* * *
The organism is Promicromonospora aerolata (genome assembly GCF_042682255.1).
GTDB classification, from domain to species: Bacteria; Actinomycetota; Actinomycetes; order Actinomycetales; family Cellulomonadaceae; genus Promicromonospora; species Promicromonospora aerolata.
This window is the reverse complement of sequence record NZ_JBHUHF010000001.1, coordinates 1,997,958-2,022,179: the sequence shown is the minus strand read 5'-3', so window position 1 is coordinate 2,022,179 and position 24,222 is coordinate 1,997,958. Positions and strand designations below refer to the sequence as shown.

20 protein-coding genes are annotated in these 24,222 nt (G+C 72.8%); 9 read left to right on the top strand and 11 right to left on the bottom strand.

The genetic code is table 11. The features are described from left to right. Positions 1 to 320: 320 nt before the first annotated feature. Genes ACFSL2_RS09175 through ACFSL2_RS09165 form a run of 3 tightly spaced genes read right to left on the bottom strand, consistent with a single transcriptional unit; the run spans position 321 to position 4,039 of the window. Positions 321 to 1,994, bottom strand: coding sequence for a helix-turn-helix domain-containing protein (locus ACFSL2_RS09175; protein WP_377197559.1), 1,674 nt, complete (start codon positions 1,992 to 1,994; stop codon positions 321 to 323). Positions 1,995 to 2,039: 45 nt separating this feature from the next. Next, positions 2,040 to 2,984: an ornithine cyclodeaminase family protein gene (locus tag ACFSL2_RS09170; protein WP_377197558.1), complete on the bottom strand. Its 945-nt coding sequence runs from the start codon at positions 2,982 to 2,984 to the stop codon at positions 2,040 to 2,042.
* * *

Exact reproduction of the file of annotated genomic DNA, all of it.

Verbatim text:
The organism is Promicromonospora aerolata (genome assembly GCF_042682255.1).
GTDB classification, from domain to species: Bacteria; Actinomycetota; Actinomycetes; order Actinomycetales; family Cellulomonadaceae; genus Promicromonospora; species Promicromonospora aerolata.
This window is the reverse complement of sequence record NZ_JBHUHF010000001.1, coordinates 1,997,958-2,022,179: the sequence shown is the minus strand read 5'-3', so window position 1 is coordinate 2,022,179 and position 24,222 is coordinate 1,997,958. Positions and strand designations below refer to the sequence as shown.

20 protein-coding genes are annotated in these 24,222 nt (G+C 72.8%); 9 read left to right on the top strand and 11 right to left on the bottom strand.

The genetic code is table 11. The features are described from left to right. Positions 1 to 320: 320 nt before the first annotated feature. Genes ACFSL2_RS09175 through ACFSL2_RS09165 form a run of 3 tightly spaced genes read right to left on the bottom strand, consistent with a single transcriptional unit; the run spans position 321 to position 4,039 of the window. Positions 321 to 1,994, bottom strand: coding sequence for a helix-turn-helix domain-containing protein (locus ACFSL2_RS09175; protein WP_377197559.1), 1,674 nt, complete (start codon positions 1,992 to 1,994; stop codon positions 321 to 323). Positions 1,995 to 2,039: 45 nt separating this feature from the next. Next, positions 2,040 to 2,984: an ornithine cyclodeaminase family protein gene (locus tag ACFSL2_RS09170; protein WP_377197558.1), complete on the bottom strand. Its 945-nt coding sequence runs from the start codon at positions 2,982 to 2,984 to the stop codon at positions 2,040 to 2,042.